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Biographic Mediation: The Uses of Disclosure in Bureaucracy and Politics

Wednesday, October 11, 2017 - 9:16am
Center for Biographical Research
deadline for submissions: 
Friday, December 1, 2017


Guest Editor: Ebony Coletu, Pennsylvania State University


This special issue of Biography explores biographic mediation as a tool to manage political and administrative claims. Biographic mediation refers to any institutional demand for personal disclosure to make decisions about who gets what and why, alongside public critiques and calls to action that feature personal narratives.

Rising Up: A Graduate Student Conference on Indigenous Knowledge and Research in Indigenous Studies

Monday, October 16, 2017 - 12:23am
UM Native Studies Graduate Student Association
deadline for submissions: 
Friday, December 29, 2017

Submit an Abstract to the University of Manitoba's annual Native Studies Graduate Students Conference (March 9th, 10th): Rising Up

“Rising Up: A Graduate Student Conference on Indigenous Knowledge and Research in Indigenous Studies” will be an academic gathering that gives Graduate students the spotlight and allows them to present their work while connecting with other researchers. The conference is interdisciplinary, and attracts students and researchers who are working on a wide range of topics in the Indigenous/Native Studies field.

Natura 2018: Illegitimate Knowledges

Wednesday, October 11, 2017 - 9:15am
Natura: The Science and Epistemology Working Group
deadline for submissions: 
Friday, December 1, 2017

Illegitimate Knowledges

A Graduate Conference in Science and Epistemology
Rutgers University, New Brunswick, New Jersey

February 16, 2018

Keynote Speaker
Banu Subramaniam
(University of Massachusetts, Amherst)

Hosted by Natura, A Rutgers University Interdisciplinary Graduate Student Working Group focused on critical perspectives of Science and Epistemology, the 2018 Natura Conference seeks papers on the topic of illegitimate knowledges: scorned, discarded, amateur, illogical, and discredited methods of understanding the world.

Call for Abstracts--New Directions on Improvisation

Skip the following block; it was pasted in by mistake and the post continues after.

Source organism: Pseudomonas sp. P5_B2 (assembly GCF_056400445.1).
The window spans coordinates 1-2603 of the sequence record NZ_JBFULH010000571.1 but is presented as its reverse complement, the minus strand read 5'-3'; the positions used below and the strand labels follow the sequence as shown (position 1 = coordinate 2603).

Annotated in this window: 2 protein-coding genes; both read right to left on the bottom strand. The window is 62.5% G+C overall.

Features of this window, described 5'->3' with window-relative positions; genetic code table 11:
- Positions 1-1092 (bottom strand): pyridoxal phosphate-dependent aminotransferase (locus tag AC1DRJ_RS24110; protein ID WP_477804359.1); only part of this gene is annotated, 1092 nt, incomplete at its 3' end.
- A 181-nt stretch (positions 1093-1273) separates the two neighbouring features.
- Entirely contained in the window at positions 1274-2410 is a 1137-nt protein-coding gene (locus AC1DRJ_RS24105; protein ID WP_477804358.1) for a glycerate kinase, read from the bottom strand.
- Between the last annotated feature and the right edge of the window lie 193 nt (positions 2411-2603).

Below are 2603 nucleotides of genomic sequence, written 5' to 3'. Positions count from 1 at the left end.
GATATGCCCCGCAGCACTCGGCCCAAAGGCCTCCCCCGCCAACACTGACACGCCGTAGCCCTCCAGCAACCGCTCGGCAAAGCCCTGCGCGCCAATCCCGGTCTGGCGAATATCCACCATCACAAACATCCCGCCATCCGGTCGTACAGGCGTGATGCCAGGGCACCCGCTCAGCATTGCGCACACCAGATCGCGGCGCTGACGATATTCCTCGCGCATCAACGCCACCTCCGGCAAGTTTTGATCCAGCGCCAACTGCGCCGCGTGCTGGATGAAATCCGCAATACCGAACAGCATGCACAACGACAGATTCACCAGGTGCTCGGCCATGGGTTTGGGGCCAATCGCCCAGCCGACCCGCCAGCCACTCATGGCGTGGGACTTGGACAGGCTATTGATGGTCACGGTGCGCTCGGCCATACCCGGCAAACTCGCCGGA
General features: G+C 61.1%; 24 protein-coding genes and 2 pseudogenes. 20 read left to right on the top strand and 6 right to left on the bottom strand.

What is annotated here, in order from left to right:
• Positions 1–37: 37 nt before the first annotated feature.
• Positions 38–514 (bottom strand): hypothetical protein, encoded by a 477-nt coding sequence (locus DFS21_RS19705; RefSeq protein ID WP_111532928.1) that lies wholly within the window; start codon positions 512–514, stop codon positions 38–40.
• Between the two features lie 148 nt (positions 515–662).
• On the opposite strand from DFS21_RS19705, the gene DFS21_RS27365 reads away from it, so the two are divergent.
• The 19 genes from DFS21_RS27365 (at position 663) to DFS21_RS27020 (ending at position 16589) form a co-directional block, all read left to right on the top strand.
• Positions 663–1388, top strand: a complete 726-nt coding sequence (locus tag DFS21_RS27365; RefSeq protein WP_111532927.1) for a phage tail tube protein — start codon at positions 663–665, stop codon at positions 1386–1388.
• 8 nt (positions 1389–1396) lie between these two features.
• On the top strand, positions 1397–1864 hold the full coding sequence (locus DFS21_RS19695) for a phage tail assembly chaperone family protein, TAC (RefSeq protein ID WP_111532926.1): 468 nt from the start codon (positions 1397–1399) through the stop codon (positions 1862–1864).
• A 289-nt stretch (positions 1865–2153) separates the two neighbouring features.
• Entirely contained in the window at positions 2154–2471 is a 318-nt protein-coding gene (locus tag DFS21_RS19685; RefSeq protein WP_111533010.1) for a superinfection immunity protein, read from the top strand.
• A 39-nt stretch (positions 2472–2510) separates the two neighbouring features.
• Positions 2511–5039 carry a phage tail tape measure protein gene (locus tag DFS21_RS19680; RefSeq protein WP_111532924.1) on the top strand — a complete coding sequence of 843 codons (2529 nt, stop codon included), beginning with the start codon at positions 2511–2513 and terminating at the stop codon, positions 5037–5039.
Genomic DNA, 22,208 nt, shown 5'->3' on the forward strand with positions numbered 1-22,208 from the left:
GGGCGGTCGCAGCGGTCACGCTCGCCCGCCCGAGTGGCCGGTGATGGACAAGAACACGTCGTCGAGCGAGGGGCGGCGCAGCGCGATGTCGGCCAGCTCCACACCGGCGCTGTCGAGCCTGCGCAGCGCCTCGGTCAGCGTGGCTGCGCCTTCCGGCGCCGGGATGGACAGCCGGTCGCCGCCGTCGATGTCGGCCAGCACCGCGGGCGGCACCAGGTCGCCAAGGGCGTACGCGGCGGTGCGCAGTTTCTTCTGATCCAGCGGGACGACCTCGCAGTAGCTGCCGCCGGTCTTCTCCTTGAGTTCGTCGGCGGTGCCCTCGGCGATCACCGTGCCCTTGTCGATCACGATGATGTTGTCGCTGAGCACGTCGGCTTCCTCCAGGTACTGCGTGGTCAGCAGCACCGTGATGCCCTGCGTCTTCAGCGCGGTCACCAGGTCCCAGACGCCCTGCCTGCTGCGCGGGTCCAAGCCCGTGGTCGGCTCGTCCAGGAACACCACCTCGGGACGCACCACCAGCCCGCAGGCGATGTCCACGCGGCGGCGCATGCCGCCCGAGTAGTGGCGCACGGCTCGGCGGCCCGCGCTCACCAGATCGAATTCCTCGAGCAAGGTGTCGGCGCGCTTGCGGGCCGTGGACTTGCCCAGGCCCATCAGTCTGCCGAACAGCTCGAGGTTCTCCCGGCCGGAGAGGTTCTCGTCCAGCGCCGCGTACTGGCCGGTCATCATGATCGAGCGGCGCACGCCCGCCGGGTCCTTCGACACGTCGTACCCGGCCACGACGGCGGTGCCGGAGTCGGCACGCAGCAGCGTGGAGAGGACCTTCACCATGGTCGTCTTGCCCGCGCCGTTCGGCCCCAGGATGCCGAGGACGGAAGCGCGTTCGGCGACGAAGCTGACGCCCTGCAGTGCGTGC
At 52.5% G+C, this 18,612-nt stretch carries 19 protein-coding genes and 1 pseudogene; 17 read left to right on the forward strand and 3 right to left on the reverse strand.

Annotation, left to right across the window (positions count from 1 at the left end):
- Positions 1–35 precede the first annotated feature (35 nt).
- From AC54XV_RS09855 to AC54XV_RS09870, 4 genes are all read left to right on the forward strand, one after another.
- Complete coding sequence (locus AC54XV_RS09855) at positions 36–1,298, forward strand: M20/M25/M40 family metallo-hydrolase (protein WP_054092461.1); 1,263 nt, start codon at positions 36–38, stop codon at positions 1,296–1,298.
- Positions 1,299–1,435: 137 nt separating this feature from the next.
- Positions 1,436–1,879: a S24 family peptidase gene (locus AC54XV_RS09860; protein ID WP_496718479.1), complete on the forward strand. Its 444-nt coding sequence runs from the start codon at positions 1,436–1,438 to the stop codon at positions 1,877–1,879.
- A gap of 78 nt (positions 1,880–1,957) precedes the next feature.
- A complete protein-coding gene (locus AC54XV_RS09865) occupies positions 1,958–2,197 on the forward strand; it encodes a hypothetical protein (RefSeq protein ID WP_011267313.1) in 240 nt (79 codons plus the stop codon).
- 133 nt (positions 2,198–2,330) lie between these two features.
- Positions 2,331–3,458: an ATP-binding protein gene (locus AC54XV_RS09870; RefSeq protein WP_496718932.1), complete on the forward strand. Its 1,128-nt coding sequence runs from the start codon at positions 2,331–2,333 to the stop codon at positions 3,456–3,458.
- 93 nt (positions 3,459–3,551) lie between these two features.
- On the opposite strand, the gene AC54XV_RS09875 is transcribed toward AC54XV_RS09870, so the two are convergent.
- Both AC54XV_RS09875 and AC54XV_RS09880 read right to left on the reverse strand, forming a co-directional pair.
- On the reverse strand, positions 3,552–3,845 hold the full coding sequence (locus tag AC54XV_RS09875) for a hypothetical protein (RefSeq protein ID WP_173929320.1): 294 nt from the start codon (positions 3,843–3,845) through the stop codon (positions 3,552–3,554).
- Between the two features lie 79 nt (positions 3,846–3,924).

Tuesday, October 10, 2017 - 4:16pm
Comparative Drama Conference
deadline for submissions: 
Thursday, November 30, 2017

Call for Abstracts on “New Directions on Improvisation”


For the 2018 Comparative Drama Conference, there will be a sub-theme of improv running through the three days. On Thursday night we will be attending an improv performance at SAK Comedy Lab. On Saturday afternoon there will be a plenary dedicated to improv. To round out the conference, we invite papers for either a panel (or if we get enough interest a round table) on new directions in improv, as we look to consider how improv pushes boundaries within performance, the process of dramatic creation, and the text.


Some possible topics to consider (but definitely not limited to):


Tick, Tick, DOOM!

Tuesday, October 10, 2017 - 9:50am
SUNY at Buffalo Dept. of Comparative Literature
deadline for submissions: 
Wednesday, November 1, 2017

Call for Papers:


 “Tick. Tick. DOOM!: Precariousness and Time”


The Fourth Annual Undergraduate Symposium of Popular Culture and Philosophy

Hosted by the SUNY at Buffalo Department of Comparative Literature Graduate Student Association

Keynote Speaker: Shaun Irlam, PhD

Featured Graduate Presenters: TBA

Friday, November 17th, 2017, 9 a.m.- 5 p.m.

The Condition of Contradiction: Implications for Globalization, Identity & Culture

Friday, January 12, 2018 - 4:39am
Saint Louis University, Madrid Spain
deadline for submissions: 
Thursday, January 25, 2018

Call for Papers: The advent of neoliberalism after the 1970s in “core” western economies has unleashed a relatively deregulated and more palpably globalized economy. The results have been convulsive in the socio-economic concomitants and contradictions that have followed. They include: intensified, bare-knuckled class striation alongside tendencies toward intensified tolerance and mixing; finance that moves more readily across borders than (many) flesh-and-blood people; cosmopolitanism alongside re-invigorated identity essentialism; and places and identities stuck between global forces and renewed assertions of localism. And all of it subject to 24-hour globalized, new media display.